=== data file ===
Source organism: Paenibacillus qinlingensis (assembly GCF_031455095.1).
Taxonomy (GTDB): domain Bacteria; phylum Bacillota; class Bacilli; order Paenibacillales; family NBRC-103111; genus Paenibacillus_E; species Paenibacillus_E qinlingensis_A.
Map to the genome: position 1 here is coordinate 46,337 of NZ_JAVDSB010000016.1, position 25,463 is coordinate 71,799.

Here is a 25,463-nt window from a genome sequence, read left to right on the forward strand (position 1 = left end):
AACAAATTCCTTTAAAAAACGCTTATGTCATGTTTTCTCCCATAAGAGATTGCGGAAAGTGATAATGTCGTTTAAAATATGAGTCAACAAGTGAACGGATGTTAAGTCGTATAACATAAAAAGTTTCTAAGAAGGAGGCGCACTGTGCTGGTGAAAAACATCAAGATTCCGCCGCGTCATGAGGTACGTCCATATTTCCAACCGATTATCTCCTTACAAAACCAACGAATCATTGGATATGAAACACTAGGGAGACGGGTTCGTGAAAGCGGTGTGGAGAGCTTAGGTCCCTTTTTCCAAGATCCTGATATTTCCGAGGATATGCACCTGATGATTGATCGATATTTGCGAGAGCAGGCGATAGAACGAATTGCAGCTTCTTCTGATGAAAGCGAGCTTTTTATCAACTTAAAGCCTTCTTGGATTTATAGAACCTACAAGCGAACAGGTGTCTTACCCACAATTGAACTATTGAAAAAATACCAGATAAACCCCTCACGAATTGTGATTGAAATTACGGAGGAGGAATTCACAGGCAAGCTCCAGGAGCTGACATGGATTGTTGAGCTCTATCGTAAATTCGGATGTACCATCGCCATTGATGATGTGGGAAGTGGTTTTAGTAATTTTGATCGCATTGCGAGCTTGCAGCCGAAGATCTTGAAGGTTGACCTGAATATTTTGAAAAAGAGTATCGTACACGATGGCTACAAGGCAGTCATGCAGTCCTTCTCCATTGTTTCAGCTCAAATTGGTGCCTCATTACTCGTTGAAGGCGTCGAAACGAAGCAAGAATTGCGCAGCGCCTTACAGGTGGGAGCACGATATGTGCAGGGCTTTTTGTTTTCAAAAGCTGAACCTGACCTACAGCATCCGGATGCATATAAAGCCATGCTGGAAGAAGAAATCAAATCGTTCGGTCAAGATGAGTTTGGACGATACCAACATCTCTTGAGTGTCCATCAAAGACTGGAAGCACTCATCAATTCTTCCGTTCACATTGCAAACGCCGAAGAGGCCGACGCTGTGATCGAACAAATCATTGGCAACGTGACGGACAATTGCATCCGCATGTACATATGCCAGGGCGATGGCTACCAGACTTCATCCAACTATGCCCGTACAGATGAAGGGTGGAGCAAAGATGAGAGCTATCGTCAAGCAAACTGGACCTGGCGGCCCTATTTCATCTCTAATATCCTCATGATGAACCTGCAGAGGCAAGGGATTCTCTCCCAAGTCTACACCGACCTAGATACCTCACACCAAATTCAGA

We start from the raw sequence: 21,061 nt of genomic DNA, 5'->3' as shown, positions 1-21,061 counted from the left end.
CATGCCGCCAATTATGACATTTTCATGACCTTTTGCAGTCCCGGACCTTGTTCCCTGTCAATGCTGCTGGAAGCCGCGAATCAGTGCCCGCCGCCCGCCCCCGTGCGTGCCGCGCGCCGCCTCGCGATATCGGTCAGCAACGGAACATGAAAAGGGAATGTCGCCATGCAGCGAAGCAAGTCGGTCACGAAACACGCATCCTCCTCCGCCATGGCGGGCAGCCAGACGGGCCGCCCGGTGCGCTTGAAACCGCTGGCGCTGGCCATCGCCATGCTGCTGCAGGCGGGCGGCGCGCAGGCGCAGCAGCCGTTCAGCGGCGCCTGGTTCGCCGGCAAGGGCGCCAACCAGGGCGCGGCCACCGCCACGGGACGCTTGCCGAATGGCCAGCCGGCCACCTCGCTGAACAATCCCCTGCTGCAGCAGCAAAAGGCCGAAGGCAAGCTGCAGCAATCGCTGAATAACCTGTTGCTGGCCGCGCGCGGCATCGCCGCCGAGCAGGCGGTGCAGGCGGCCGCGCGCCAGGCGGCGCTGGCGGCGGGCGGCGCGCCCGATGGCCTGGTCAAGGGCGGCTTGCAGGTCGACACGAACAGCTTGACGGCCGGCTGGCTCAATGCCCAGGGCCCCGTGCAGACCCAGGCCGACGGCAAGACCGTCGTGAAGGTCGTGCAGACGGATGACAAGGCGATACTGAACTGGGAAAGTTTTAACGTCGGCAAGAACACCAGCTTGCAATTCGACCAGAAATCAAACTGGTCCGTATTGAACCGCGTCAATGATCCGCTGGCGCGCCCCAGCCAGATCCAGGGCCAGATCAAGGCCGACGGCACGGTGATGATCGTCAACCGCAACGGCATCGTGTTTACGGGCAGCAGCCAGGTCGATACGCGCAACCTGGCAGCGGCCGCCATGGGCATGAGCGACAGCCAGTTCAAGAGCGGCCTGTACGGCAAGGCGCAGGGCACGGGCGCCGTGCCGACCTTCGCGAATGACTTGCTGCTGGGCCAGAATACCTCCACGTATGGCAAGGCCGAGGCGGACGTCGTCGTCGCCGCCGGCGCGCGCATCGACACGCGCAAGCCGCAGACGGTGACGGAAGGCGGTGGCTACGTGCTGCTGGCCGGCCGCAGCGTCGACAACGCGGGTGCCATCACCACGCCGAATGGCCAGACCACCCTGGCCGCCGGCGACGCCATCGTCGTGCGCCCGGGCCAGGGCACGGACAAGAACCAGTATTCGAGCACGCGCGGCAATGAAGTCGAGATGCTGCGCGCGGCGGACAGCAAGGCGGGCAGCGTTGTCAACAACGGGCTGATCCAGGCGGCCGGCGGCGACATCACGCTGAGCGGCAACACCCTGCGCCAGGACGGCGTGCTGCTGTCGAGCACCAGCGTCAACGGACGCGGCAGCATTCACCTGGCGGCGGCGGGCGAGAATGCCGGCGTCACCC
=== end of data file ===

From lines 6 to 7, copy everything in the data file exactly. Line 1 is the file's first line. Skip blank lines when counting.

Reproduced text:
We start from the raw sequence: 21,061 nt of genomic DNA, 5'->3' as shown, positions 1-21,061 counted from the left end.
CATGCCGCCAATTATGACATTTTCATGACCTTTTGCAGTCCCGGACCTTGTTCCCTGTCAATGCTGCTGGAAGCCGCGAATCAGTGCCCGCCGCCCGCCCCCGTGCGTGCCGCGCGCCGCCTCGCGATATCGGTCAGCAACGGAACATGAAAAGGGAATGTCGCCATGCAGCGAAGCAAGTCGGTCACGAAACACGCATCCTCCTCCGCCATGGCGGGCAGCCAGACGGGCCGCCCGGTGCGCTTGAAACCGCTGGCGCTGGCCATCGCCATGCTGCTGCAGGCGGGCGGCGCGCAGGCGCAGCAGCCGTTCAGCGGCGCCTGGTTCGCCGGCAAGGGCGCCAACCAGGGCGCGGCCACCGCCACGGGACGCTTGCCGAATGGCCAGCCGGCCACCTCGCTGAACAATCCCCTGCTGCAGCAGCAAAAGGCCGAAGGCAAGCTGCAGCAATCGCTGAATAACCTGTTGCTGGCCGCGCGCGGCATCGCCGCCGAGCAGGCGGTGCAGGCGGCCGCGCGCCAGGCGGCGCTGGCGGCGGGCGGCGCGCCCGATGGCCTGGTCAAGGGCGGCTTGCAGGTCGACACGAACAGCTTGACGGCCGGCTGGCTCAATGCCCAGGGCCCCGTGCAGACCCAGGCCGACGGCAAGACCGTCGTGAAGGTCGTGCAGACGGATGACAAGGCGATACTGAACTGGGAAAGTTTTAACGTCGGCAAGAACACCAGCTTGCAATTCGACCAGAAATCAAACTGGTCCGTATTGAACCGCGTCAATGATCCGCTGGCGCGCCCCAGCCAGATCCAGGGCCAGATCAAGGCCGACGGCACGGTGATGATCGTCAACCGCAACGGCATCGTGTTTACGGGCAGCAGCCAGGTCGATACGCGCAACCTGGCAGCGGCCGCCATGGGCATGAGCGACAGCCAGTTCAAGAGCGGCCTGTACGGCAAGGCGCAGGGCACGGGCGCCGTGCCGACCTTCGCGAATGACTTGCTGCTGGGCCAGAATACCTCCACGTATGGCAAGGCCGAGGCGGACGTCGTCGTCGCCGCCGGCGCGCGCATCGACACGCGCAAGCCGCAGACGGTGACGGAAGGCGGTGGCTACGTGCTGCTGGCCGGCCGCAGCGTCGACAACGCGGGTGCCATCACCACGCCGAATGGCCAGACCACCCTGGCCGCCGGCGACGCCATCGTCGTGCGCCCGGGCCAGGGCACGGACAAGAACCAGTATTCGAGCACGCGCGGCAATGAAGTCGAGATGCTGCGCGCGGCGGACAGCAAGGCGGGCAGCGTTGTCAACAACGGGCTGATCCAGGCGGCCGGCGGCGACATCACGCTGAGCGGCAACACCCTGCGCCAGGACGGCGTGCTGCTGTCGAGCACCAGCGTCAACGGACGCGGCAGCATTCACCTGGCGGCGGCGGGCGAGAATGCCGGCGTCACCC